The tradition of hunting walruses in some Inuit communities, such as Igloolik and Hall Beach, remains an important, even a vibrant aspect of their culture. Desjardins (2013) points out that for millennia walruses, particularly on the perimeter of the Foxe Basin, which is on the Arctic Circle just south of Baffin Island, have provided an essential source of food, fibers, hides, and tusks. Portions of the walrus skulls would be brought back to the villages by the hunters so the ivory tusks could be removed and used.
And to judge by a news report from the CBC last week, walrus skulls have also been used, at least in legends, as soccer balls. The news story indicated that two Inuit carvers are at work carving a 26-ton block of granite into a large sculpture depicting a legend of some spirits using a walrus skull as they play soccer. When it is completed, the sculpture will be on display at York University in Toronto.
The two sculptors, Kuzy Curley from Cape Dorset and Ruben Komangapik from Pond Inlet, are collaborating on the project, called “Ahqahizu.” The pair is enthusiastic about the work. “When it first came here, I thought I felt like I was dreaming,” said Mr. Curley. “I’ve been wanting to do a monument this big since I first started carving as a young boy.” He told the reporter that he normally worked with materials that are not as hard as granite and that are much smaller.
The two artists are excited about the prospect of showcasing the Inuit culture through their carving for a wider Canadian audience. Komangapik is pleased that the sculpture will be located on a major university campus. “By doing something at this scale I hope it really inspires everybody else to look more into our culture and learn,” he said.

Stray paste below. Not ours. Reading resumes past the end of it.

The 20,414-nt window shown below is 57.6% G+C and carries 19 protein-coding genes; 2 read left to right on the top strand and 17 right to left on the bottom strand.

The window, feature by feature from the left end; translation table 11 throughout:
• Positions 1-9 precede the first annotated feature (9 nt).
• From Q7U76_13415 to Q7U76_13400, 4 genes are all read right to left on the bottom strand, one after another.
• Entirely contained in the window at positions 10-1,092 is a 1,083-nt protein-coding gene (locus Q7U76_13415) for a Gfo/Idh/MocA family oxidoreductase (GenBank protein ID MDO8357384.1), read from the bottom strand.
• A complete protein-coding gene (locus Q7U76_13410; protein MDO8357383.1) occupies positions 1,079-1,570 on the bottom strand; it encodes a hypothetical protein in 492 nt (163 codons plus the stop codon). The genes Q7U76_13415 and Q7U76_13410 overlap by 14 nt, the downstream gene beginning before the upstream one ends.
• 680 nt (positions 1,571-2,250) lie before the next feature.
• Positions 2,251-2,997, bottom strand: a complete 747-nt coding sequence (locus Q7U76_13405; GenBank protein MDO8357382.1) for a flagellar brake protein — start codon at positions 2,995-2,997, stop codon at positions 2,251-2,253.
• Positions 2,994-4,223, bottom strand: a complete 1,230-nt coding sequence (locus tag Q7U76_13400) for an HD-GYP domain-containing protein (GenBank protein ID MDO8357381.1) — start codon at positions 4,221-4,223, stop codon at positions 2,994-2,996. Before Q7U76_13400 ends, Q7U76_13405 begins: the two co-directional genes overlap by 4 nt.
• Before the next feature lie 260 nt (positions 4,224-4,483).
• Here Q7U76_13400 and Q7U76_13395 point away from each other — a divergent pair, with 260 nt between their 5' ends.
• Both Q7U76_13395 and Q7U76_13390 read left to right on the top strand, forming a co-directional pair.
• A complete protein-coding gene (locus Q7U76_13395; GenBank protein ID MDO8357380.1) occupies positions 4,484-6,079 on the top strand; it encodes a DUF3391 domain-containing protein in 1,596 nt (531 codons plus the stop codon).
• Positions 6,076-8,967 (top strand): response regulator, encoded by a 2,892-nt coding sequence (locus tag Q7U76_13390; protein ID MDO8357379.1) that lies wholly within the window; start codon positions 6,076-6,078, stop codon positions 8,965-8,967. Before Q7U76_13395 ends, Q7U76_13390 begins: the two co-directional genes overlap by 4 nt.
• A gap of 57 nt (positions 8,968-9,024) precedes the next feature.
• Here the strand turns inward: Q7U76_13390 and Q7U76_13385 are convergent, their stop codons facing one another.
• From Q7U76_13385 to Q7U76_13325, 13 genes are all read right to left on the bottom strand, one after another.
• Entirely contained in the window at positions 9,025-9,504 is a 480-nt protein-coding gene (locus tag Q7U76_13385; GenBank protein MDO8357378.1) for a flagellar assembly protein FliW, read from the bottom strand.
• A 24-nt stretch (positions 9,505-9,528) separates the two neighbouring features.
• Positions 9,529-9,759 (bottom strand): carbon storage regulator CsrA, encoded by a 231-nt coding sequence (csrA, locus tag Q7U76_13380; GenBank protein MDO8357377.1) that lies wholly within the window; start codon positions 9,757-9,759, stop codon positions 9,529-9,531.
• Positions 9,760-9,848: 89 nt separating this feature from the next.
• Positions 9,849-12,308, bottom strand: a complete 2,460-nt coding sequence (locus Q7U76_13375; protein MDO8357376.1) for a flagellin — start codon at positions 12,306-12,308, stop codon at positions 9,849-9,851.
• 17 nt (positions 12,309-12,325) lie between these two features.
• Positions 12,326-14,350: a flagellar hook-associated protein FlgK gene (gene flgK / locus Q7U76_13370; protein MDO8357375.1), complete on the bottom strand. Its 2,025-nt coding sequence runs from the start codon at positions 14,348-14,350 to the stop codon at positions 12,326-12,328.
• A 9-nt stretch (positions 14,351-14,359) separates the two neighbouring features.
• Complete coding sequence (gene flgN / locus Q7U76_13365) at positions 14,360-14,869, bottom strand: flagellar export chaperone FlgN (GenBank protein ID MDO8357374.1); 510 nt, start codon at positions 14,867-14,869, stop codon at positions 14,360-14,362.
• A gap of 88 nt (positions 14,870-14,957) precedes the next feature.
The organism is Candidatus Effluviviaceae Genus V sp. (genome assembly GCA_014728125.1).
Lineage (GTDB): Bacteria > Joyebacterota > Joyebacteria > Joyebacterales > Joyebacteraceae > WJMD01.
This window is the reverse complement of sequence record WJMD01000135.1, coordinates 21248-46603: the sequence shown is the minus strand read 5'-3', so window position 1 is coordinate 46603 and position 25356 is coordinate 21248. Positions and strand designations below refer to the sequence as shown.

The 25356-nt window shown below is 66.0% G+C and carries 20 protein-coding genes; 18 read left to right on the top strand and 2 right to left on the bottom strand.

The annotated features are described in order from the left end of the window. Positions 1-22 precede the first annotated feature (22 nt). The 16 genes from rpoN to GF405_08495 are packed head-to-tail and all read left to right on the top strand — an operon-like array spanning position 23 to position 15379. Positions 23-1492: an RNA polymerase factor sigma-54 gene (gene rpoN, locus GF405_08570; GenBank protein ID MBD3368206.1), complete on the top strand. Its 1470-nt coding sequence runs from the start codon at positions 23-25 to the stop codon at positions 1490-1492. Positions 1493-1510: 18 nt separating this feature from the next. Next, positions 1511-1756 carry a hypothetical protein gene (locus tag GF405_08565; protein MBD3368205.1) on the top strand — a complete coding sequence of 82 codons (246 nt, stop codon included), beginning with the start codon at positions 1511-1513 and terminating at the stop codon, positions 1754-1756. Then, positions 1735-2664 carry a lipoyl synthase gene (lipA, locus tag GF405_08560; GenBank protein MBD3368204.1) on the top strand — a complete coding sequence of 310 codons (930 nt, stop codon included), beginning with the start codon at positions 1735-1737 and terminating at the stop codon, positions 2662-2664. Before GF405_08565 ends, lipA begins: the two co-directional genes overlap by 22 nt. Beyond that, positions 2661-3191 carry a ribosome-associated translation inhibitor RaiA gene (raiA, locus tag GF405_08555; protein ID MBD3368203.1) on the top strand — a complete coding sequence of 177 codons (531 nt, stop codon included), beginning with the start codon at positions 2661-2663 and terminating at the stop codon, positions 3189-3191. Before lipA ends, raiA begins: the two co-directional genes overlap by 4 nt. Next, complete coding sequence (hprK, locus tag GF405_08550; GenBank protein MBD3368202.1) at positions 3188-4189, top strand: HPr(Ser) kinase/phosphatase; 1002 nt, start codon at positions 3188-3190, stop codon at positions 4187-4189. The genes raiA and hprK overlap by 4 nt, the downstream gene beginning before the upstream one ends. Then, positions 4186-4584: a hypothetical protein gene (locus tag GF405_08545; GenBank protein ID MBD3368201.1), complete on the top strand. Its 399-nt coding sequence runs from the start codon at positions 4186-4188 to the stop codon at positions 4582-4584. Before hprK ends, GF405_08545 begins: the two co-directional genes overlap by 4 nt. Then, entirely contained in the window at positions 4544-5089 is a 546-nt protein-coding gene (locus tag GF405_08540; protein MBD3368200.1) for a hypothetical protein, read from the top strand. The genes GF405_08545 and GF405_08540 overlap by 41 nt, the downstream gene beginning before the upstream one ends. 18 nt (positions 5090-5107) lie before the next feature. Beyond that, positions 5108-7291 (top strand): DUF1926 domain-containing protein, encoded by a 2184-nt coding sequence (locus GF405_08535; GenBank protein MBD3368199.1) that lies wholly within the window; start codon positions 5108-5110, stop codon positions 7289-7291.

As part of their outreach to a broader audience, the two sculptors are also mentoring high school students, teaching them the basics of Inuit carving. Curley says the result will be that they will “have knowledge of Inuit culture and heritage.” He says it has been a challenge teaching the students to carve, since he and his colleague do not draw their creations ahead of time.
Anna Hudson, the leader of the Mobilizing Inuit Cultural Heritage project and an Associate Professor at York University, says that the collaboration is part of a project that aims to center the Inuit voice on their creative works of art. The problem, she explains, is that many Inuit art works are in private hands. The goal, she says, is “creating opportunities where there is greater interaction and more knowledge and awareness of Inuit art as a vital presentation of Inuit culture.”
Visitors to the York University campus should watch for the sculpture, which the two artists expect to complete in the fall. The CBC reporter doesn’t mention the fact that a major result from the spirits playing soccer with walrus skulls is that the game creates the northern lights—at least in Inuit legend. Brekke (2008) writes that the spirits have fun with the walrus skulls “because the sun is away (p.8).” Toronto is 1,800 miles due south of the Foxe Basin, it is not as dark in the winter, and doubtless it does not experience displays of northern lights comparable to Baffin Island, but one can still imagine the spirits visiting the city and liking the granite sculpture of them having fun.